Will Fallout 3 have same DRM as Oblivion?

Discussion in 'Politics & Ethics of Technology' started by Richard, Oct 1, 2008.

  1. Richard

    Richard Mord's imaginary friend
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    Saw on Teh Shack an interview with bethesda where they discuss F3 and its DRM.

    Please do read the full article as the following answer does somewhat contradict the above wrt installation limits. Anyway, if they do go the Oblivion route I think it's refreshing that a big dev doesn't feel the need to burden legit customers (too much) with DRM just to make a buck. God knows I have issues with Oblivion gameplay but as long as the games are reasonably good I'll be supporting developers that opt for the smallest DRM intrusion possible.
     
  2. Davros

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  3. obonicus

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    PC version is out too, last I heard. Question is how they'll perform in sales. If the 360's sales are low, you'll certainly have a point.
     
  4. knitecrow

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    Question is, what proportion of console gamers vs PC gamers pirate games? Xbox 360 will outsell the pc version by a wide version, its a no brainer.

    I don't see the big problem with DRM. If I had a say, I would make the Fallout 3 only available for download online (through steam or some other distribution) and the require an active broadband connection that constantly authenticates to a secure server.
     
  5. Davros

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    and i'll laugh at you when they finally turn off the server :D
     
  6. pcchen

    pcchen Moderator
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    Why? When they turned off the server, they'll mostly provide a non-DRM version, or there will be a non-DRM version around.

    Also, the leaked Xbox 360 version is not likely to have much effect, because there are not really that much modded Xbox 360 out there.
     
  7. Richard

    Richard Mord's imaginary friend
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    Well, if the recent examples of Microsoft, Yahoo and Wall-Mart are any indication then no.

    In these examples you can always burn to CD and re-rip but no such thing is possible for games.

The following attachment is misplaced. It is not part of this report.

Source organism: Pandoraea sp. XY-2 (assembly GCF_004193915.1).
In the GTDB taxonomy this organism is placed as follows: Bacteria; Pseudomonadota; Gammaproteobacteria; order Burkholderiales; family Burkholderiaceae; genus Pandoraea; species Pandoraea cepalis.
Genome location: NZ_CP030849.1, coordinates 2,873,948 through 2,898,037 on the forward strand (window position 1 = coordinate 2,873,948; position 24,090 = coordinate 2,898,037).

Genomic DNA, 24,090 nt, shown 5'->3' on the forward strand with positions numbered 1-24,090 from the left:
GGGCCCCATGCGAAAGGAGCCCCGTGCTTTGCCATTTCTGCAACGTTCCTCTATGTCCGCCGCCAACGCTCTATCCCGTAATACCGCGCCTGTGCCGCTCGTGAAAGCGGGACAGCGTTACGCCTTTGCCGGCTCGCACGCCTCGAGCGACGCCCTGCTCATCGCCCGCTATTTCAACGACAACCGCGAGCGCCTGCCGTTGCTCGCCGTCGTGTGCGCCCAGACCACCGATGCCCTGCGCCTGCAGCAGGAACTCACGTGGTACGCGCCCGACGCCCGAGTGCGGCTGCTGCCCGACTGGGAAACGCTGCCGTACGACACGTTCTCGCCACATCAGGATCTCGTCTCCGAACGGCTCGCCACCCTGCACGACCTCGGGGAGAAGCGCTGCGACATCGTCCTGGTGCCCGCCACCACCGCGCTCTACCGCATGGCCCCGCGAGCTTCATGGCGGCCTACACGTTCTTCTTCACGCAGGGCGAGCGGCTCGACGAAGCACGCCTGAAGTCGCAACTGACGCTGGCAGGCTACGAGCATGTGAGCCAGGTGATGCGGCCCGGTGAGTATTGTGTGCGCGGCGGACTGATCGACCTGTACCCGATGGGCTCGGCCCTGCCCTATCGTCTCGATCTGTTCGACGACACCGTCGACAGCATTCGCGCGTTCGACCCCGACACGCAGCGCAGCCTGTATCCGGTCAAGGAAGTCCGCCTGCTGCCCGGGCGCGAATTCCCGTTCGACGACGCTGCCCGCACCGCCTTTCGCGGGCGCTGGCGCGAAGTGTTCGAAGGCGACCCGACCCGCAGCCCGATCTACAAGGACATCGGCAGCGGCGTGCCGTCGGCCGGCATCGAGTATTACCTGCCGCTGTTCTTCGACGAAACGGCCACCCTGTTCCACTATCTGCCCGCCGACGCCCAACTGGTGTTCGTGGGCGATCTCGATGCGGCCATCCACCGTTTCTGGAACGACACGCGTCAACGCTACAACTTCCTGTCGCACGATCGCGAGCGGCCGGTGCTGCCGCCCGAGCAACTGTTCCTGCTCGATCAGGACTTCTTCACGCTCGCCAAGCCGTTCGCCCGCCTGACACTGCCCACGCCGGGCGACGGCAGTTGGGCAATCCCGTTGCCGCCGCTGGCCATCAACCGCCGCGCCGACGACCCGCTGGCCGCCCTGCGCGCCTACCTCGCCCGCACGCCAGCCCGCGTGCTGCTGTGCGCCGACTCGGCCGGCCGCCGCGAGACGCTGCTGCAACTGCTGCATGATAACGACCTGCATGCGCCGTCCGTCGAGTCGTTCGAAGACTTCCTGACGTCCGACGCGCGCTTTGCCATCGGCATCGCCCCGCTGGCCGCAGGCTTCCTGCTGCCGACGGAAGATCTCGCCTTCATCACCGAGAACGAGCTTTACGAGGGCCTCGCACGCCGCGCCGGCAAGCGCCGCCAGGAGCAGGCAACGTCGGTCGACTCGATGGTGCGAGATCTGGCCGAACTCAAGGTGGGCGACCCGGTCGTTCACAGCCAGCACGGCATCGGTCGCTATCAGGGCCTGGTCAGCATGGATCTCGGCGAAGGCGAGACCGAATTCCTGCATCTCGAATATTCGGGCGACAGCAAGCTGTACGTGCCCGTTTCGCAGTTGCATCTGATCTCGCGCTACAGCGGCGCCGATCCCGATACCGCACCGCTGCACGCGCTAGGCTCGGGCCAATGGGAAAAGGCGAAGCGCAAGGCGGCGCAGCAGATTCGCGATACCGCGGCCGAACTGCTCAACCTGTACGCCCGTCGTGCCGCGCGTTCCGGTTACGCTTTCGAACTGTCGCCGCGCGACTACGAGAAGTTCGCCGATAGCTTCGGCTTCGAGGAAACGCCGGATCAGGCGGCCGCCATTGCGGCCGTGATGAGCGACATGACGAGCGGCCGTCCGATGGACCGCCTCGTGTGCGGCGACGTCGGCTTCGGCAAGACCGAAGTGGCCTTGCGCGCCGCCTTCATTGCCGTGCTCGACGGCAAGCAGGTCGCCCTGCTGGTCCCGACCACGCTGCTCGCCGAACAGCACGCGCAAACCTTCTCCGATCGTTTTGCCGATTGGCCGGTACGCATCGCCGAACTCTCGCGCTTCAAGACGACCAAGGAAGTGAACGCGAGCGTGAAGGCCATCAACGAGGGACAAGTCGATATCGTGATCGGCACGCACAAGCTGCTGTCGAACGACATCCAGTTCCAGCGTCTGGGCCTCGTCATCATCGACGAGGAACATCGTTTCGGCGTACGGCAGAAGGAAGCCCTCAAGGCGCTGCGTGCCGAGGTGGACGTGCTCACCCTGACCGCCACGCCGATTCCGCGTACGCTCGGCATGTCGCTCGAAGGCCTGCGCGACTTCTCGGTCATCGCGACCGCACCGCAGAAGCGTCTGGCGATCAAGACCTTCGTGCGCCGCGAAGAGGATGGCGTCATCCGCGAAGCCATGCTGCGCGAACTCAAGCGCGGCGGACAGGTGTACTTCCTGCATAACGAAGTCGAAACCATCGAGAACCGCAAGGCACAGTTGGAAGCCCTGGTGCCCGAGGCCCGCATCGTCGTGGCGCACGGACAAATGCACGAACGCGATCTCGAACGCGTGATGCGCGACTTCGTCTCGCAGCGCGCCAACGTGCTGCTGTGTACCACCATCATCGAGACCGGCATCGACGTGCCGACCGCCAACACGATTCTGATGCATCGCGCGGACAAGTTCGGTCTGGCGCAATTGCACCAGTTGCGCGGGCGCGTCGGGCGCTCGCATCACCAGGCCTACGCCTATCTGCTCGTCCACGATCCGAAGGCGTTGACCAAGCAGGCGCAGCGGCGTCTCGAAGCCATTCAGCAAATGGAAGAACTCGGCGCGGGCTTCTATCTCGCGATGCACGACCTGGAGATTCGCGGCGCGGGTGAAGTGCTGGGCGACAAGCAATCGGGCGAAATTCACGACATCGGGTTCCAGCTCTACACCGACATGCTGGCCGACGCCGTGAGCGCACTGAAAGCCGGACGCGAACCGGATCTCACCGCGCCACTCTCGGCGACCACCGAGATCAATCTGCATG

8. pcchen

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    I thought most DRM-ed games are cracked?
    And to my understanding it's legal under DMCA to "crack" a game in order to run it when there's no other alternative (i.e. authentication servers are no longer maintained).
    And no, I don't think DMCA is a good law. It's a very bad law and should be abolished.
     
  9. Richard

    Richard Mord's imaginary friend
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    Doesn't make it legal though.

    EDIT: What I meant by this is: if you're relying on an illegal program to play a game in the future why not use that illegal program now to play that same game? Once you accept this and you hunt down the dodgy site that has that illegal program why not click on the other link in the same page and download the entire game instead? 5Mb or 5Gb it's just extra traffic.

    You can only (legally) circumvent DMCA-protected works if there's an exemption for your particular case. The exemptions have a 3-year lifespan afterwhich they can be renewed or not so even if you can do it now you can't be sure it will be legal in the future. Anyway, Wikipedia tells me that the following exemptions are valid now (pasting only the ones relevant to video games):

    Neither one seems to apply to this situation because playing a game does not have the "purpose of preservation or archival reproduction" and DRM-authentication server (for instance) isn't a dongle that malfunctioned or was damaged. Unless you step on the dongle that came with your copy of AutoCAD or you're building a Video Game Museum then these two exeptions don't apply.

    The other noteworthy thing is that while it's legal to circunvent DMCA-protected works in these exemptions, it's not clear whether it's legal to distribute tools/software designed to circunvent it (even specifically for those cases where circunvention is allowed). So you can crack your game whose authentication server is gone if some clever lawyer is able to argue that somehow falls in either of those exemptions, but unless you know disassembly it may be (legally) impossible to do so.
     
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